Clinical signs and histopathologic findings associated with a newly recognized protozoal disease (Trichomonas gallinae) in free-ranging house finches (Carpodacus mexicanus)

Nancy L. Anderson, Christine K. Johnson, Sandy Fender, Susan Heckly, Marcia Metzler, Pam Nave, Jean Yim

Research output: Contribution to journalArticle

1 Citation (Scopus)

Abstract

This paper describes the clinical signs and histopathologic findings associated with an emergent disease associated with Trichomonas gallinae infections in free-ranging house finches (Carpodacus mexicanus) in California. Wet mounts were necessary to detect T. gallinae infections in house finches because classical clinical presentation, such as caseous stomatitis or ingluvitis, occurred in <25% of cases. Early detection was instrumental in preventing trichomonosis outbreaks in a high-density nursery (P < 0.0001). Detection before onset of clinical signs was critical. Despite treatment, ∼95% of house finches died within 24 hr of displaying signs of illness. In contrast, 58% of T. gallinae-positive house finches housed in a nursery survived if they received treatment before onset of clinical signs. Recurrent protozoal shedding in survivors was not evident.

Original languageEnglish (US)
Pages (from-to)7-12
Number of pages6
JournalJournal of Wildlife Rehabilitation
Volume31
Issue number2
StatePublished - 2011

Fingerprint

Trichomonas gallinae
Trichomonas
protozoal infections
Finches
Nurseries
Trichomonas Infections
Stomatitis
trichomoniasis
emerging diseases
Disease Outbreaks
infection
Carpodacus mexicanus
Infection

Keywords

  • Carpodacus mexicanus
  • House finch
  • Trichomonad
  • Trichomonas gallinae
  • Wildlife rehabilitation

ASJC Scopus subject areas

  • Animal Science and Zoology
  • veterinary(all)

Cite this

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title = "Clinical signs and histopathologic findings associated with a newly recognized protozoal disease (Trichomonas gallinae) in free-ranging house finches (Carpodacus mexicanus)",
abstract = "This paper describes the clinical signs and histopathologic findings associated with an emergent disease associated with Trichomonas gallinae infections in free-ranging house finches (Carpodacus mexicanus) in California. Wet mounts were necessary to detect T. gallinae infections in house finches because classical clinical presentation, such as caseous stomatitis or ingluvitis, occurred in <25{\%} of cases. Early detection was instrumental in preventing trichomonosis outbreaks in a high-density nursery (P < 0.0001). Detection before onset of clinical signs was critical. Despite treatment, ∼95{\%} of house finches died within 24 hr of displaying signs of illness. In contrast, 58{\%} of T. gallinae-positive house finches housed in a nursery survived if they received treatment before onset of clinical signs. Recurrent protozoal shedding in survivors was not evident.",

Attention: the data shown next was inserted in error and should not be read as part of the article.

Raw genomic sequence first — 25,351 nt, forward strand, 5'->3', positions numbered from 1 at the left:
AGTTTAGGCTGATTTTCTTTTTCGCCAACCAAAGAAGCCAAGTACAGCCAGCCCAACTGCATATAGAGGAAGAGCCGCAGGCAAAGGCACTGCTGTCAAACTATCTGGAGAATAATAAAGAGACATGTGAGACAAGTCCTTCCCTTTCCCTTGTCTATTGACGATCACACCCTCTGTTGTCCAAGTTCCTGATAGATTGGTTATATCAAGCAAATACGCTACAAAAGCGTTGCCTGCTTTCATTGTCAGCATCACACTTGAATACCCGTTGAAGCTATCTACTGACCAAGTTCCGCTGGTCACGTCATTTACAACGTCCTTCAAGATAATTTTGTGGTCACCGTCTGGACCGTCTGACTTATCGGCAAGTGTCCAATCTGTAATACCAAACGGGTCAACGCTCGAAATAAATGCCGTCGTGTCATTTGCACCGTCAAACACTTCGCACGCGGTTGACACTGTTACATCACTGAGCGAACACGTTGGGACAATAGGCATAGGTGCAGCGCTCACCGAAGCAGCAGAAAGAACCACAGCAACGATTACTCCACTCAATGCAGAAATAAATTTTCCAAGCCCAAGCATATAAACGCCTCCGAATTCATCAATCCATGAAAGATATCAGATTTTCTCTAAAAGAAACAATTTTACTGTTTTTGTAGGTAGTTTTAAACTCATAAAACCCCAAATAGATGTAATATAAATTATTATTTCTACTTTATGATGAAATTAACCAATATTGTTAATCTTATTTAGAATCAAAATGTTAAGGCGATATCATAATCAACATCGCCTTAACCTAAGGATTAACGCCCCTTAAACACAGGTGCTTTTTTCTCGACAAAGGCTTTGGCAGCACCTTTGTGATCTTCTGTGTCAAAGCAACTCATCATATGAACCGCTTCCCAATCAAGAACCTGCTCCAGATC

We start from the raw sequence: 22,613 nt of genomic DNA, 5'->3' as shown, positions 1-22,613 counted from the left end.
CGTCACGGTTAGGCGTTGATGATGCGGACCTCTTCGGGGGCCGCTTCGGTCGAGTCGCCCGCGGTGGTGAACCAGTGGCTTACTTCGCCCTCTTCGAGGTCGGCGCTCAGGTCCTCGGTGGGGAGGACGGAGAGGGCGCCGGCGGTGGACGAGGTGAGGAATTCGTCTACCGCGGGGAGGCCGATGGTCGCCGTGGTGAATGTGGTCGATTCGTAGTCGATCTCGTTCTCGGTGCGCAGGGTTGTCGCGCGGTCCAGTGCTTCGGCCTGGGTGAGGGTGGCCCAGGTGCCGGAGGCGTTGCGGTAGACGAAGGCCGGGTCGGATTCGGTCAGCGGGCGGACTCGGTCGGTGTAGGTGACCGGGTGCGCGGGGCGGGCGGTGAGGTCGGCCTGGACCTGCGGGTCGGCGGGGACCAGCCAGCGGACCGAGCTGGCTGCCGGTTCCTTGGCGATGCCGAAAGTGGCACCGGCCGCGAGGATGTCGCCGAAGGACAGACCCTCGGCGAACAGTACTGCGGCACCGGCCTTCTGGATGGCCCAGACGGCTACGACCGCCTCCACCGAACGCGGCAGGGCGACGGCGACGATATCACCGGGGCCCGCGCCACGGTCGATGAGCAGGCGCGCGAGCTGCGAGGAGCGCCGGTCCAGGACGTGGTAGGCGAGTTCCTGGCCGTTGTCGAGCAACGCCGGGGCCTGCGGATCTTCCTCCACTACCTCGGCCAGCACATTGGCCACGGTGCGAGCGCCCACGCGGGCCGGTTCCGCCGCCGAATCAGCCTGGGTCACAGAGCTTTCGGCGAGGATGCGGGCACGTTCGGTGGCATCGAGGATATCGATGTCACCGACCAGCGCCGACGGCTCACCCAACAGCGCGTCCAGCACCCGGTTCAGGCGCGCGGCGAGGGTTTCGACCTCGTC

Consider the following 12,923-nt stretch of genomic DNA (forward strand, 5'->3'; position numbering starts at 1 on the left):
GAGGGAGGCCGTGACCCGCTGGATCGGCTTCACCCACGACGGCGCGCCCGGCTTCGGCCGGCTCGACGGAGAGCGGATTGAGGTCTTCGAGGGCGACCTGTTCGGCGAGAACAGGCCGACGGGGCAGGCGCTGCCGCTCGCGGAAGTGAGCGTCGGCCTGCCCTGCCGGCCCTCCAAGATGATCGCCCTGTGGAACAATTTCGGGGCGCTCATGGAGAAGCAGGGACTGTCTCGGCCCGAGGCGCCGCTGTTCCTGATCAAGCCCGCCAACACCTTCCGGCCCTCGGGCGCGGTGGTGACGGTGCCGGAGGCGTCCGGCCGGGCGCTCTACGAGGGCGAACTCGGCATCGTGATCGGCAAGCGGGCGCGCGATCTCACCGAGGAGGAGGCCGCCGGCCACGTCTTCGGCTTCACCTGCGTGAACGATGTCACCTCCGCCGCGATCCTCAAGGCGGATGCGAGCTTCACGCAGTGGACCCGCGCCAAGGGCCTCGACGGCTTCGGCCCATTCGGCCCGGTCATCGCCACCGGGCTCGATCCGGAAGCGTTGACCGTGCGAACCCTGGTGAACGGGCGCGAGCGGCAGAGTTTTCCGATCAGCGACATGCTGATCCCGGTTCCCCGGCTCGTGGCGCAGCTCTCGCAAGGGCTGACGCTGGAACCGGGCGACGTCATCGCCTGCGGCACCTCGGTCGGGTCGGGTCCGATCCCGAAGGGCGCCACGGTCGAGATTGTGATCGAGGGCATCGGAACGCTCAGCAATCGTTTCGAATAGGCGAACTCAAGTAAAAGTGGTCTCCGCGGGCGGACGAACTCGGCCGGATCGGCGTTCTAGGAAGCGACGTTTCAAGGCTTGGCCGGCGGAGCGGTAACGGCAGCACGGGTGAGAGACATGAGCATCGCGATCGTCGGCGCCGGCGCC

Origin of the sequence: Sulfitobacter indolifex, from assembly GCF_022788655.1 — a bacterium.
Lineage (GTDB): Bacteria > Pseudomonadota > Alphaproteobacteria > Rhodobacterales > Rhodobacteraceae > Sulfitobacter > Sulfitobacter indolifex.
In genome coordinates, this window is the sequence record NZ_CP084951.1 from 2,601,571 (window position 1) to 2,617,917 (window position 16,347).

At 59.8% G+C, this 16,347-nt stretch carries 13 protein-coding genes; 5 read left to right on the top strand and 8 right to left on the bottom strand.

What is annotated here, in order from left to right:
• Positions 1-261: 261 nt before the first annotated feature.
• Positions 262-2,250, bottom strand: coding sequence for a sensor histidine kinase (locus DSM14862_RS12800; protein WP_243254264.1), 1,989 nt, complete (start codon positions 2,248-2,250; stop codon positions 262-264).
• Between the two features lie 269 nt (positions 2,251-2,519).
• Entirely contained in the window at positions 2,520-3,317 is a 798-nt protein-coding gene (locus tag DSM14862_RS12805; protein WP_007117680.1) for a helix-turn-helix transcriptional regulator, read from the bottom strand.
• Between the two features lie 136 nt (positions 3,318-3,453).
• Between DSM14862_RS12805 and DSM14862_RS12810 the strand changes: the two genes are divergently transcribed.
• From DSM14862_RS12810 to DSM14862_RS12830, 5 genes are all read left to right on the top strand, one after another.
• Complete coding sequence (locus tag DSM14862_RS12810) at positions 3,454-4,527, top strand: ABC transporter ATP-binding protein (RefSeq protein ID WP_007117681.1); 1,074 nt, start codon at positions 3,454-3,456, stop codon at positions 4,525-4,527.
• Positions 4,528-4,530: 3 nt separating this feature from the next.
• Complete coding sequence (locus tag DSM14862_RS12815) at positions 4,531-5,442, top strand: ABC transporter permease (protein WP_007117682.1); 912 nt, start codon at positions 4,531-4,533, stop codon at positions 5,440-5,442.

keywords = "Carpodacus mexicanus, House finch, Trichomonad, Trichomonas gallinae, Wildlife rehabilitation",
author = "Anderson, {Nancy L.} and Johnson, {Christine K.} and Sandy Fender and Susan Heckly and Marcia Metzler and Pam Nave and Jean Yim",
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AU - Anderson, Nancy L.

AU - Johnson, Christine K.

AU - Fender, Sandy

AU - Heckly, Susan

AU - Metzler, Marcia

AU - Nave, Pam

AU - Yim, Jean

PY - 2011

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N2 - This paper describes the clinical signs and histopathologic findings associated with an emergent disease associated with Trichomonas gallinae infections in free-ranging house finches (Carpodacus mexicanus) in California. Wet mounts were necessary to detect T. gallinae infections in house finches because classical clinical presentation, such as caseous stomatitis or ingluvitis, occurred in <25% of cases. Early detection was instrumental in preventing trichomonosis outbreaks in a high-density nursery (P < 0.0001). Detection before onset of clinical signs was critical. Despite treatment, ∼95% of house finches died within 24 hr of displaying signs of illness. In contrast, 58% of T. gallinae-positive house finches housed in a nursery survived if they received treatment before onset of clinical signs. Recurrent protozoal shedding in survivors was not evident.

AB - This paper describes the clinical signs and histopathologic findings associated with an emergent disease associated with Trichomonas gallinae infections in free-ranging house finches (Carpodacus mexicanus) in California. Wet mounts were necessary to detect T. gallinae infections in house finches because classical clinical presentation, such as caseous stomatitis or ingluvitis, occurred in <25% of cases. Early detection was instrumental in preventing trichomonosis outbreaks in a high-density nursery (P < 0.0001). Detection before onset of clinical signs was critical. Despite treatment, ∼95% of house finches died within 24 hr of displaying signs of illness. In contrast, 58% of T. gallinae-positive house finches housed in a nursery survived if they received treatment before onset of clinical signs. Recurrent protozoal shedding in survivors was not evident.

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